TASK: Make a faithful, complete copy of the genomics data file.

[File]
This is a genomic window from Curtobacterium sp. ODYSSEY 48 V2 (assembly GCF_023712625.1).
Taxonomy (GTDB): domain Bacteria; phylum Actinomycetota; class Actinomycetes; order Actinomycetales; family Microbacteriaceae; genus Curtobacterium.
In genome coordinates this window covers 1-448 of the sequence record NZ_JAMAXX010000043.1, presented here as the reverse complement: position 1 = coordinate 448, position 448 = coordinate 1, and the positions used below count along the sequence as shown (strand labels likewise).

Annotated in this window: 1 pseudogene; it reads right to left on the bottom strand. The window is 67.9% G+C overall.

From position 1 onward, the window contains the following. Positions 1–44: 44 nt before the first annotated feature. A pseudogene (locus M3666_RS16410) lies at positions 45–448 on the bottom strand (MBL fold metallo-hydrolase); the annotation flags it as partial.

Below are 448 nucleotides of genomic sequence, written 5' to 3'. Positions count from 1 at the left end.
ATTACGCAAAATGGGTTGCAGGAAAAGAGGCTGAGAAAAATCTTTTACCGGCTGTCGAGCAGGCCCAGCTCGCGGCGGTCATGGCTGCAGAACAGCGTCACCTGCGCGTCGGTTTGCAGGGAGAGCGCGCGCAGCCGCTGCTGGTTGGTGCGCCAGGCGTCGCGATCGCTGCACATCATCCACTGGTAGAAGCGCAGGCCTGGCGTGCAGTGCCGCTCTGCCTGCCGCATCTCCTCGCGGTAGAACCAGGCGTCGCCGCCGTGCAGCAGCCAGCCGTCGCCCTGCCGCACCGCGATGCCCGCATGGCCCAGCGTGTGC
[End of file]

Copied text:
This is a genomic window from Curtobacterium sp. ODYSSEY 48 V2 (assembly GCF_023712625.1).
Taxonomy (GTDB): domain Bacteria; phylum Actinomycetota; class Actinomycetes; order Actinomycetales; family Microbacteriaceae; genus Curtobacterium.
In genome coordinates this window covers 1-448 of the sequence record NZ_JAMAXX010000043.1, presented here as the reverse complement: position 1 = coordinate 448, position 448 = coordinate 1, and the positions used below count along the sequence as shown (strand labels likewise).

Annotated in this window: 1 pseudogene; it reads right to left on the bottom strand. The window is 67.9% G+C overall.

From position 1 onward, the window contains the following. Positions 1–44: 44 nt before the first annotated feature. A pseudogene (locus M3666_RS16410) lies at positions 45–448 on the bottom strand (MBL fold metallo-hydrolase); the annotation flags it as partial.

Below are 448 nucleotides of genomic sequence, written 5' to 3'. Positions count from 1 at the left end.
ATTACGCAAAATGGGTTGCAGGAAAAGAGGCTGAGAAAAATCTTTTACCGGCTGTCGAGCAGGCCCAGCTCGCGGCGGTCATGGCTGCAGAACAGCGTCACCTGCGCGTCGGTTTGCAGGGAGAGCGCGCGCAGCCGCTGCTGGTTGGTGCGCCAGGCGTCGCGATCGCTGCACATCATCCACTGGTAGAAGCGCAGGCCTGGCGTGCAGTGCCGCTCTGCCTGCCGCATCTCCTCGCGGTAGAACCAGGCGTCGCCGCCGTGCAGCAGCCAGCCGTCGCCCTGCCGCACCGCGATGCCCGCATGGCCCAGCGTGTGC